Buzzards Bay Coalition raises $3.45 million towards Onset bathhouse project
Buzzards Bay Coalition President Mark Rasmussen provided Selectmen with an update on Tuesday, July 31 for the planned renovations of the Onset bathhouse.
To date, the nonprofit has raised $3.45 million of the $5.3 million needed to turn the dilapidated building into a two-story recreational hub.
"We're over 60 percent of the way there," Rasmussen said. "So we're excited to say that yes, it's really happening."
The transformed bathhouse would host future programming and equipment for the coalition in Onset.
This summer, the nonprofit launched three, two-week programs in conjunction with the Wareham Boys & Girls Club and Wareham Cares for children ages 8 to 12. As a part of these programs, children learn to swim, sail and kayak in Onset Bay while exploring and learning about local coastal ecology.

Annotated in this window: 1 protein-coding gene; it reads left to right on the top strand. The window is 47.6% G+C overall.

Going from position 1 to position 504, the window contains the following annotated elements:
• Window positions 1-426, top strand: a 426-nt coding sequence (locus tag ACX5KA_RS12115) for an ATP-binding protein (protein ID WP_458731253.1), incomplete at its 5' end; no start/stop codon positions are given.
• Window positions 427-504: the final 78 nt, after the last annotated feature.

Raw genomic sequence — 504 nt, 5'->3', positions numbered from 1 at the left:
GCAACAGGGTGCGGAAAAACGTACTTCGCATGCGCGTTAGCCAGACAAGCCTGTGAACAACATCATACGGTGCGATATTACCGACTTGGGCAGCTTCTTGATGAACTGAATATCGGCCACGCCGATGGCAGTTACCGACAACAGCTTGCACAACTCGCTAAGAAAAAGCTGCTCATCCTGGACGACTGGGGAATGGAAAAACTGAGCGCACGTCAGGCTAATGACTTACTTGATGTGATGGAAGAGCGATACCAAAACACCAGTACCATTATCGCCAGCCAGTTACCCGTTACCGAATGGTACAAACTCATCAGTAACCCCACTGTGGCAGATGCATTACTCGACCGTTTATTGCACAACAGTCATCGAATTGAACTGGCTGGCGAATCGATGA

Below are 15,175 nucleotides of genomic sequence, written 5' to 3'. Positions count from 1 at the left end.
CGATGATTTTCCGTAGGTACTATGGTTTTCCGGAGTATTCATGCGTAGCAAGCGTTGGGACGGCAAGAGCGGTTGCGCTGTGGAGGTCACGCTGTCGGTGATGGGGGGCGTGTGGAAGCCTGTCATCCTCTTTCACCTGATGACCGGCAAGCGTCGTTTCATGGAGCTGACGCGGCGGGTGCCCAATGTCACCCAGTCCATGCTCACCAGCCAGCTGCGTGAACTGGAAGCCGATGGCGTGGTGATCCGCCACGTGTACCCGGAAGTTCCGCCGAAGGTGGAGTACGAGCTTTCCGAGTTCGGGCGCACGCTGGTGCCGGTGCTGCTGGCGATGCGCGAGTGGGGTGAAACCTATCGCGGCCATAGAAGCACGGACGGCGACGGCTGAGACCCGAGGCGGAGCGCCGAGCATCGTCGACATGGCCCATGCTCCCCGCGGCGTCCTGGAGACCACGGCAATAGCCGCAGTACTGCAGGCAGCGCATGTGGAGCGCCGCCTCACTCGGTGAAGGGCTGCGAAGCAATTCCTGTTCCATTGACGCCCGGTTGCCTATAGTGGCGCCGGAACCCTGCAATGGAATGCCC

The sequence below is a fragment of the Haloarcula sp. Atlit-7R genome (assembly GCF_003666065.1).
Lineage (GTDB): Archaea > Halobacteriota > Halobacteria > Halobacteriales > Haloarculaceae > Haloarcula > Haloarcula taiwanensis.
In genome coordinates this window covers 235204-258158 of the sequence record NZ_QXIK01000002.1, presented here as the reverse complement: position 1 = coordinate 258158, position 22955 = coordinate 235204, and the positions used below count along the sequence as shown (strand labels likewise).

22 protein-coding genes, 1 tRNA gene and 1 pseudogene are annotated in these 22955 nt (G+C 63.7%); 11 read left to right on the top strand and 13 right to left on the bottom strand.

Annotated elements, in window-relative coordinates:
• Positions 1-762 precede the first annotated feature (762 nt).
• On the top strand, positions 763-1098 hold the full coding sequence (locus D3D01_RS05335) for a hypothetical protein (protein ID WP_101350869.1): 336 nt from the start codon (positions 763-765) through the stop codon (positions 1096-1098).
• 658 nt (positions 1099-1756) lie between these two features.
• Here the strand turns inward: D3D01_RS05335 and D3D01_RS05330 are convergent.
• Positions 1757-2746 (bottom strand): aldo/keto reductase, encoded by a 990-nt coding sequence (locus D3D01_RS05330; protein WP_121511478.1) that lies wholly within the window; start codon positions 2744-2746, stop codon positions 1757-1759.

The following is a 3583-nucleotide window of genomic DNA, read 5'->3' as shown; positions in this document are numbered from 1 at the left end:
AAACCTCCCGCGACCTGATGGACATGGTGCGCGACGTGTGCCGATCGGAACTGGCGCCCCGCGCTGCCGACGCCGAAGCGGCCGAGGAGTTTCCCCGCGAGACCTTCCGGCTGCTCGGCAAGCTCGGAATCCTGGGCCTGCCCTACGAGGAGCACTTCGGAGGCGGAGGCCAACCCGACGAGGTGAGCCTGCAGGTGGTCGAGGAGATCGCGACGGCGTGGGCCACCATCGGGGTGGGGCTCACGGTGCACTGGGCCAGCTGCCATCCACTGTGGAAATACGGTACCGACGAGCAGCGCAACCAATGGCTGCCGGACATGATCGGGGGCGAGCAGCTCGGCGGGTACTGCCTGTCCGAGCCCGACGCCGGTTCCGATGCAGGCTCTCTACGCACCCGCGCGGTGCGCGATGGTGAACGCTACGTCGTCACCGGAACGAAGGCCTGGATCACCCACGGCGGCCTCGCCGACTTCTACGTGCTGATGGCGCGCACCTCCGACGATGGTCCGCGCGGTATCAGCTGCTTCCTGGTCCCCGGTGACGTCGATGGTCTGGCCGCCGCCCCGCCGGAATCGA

The completed bathhouse would allow the coalition to offer year-round programming with two classrooms, bathrooms, and a locker room. The bathhouse would also provide wet storage for boats, kayaks and life jackets.
Additional renovations carried out by the coalition have removed invasive plants from both Wickets Island and Burgess Point.
A floating dock and picnic area will be added to Wickets Island later this year.
"Together with the marshes at Shell Point, we've created close to a 100 acres of conservation land," Rasmussen said.
Numerous members of the Onset community turned out to show their support for the project, including Onset Bay Association President Kat Jones.
"This project needs to go forward," one Onset resident said. "It's the best thing to happen to us in years."
Despite the support, others expressed concerns that the bathhouse would obstruct the view of the water from the bluffs.
According to Rasmussen, the Bathhouse sits at 28 feet tall with the bluffs at 26 feet.
"For most adults, the view won't be obstructed," Rasmussen said.
The coalition must next meet with the Conservation Commission on Wednesday, August 1 to receive permits for construction.
"We've had tremendous public, private and state support," Rasmussen said. "We're hoping that continues."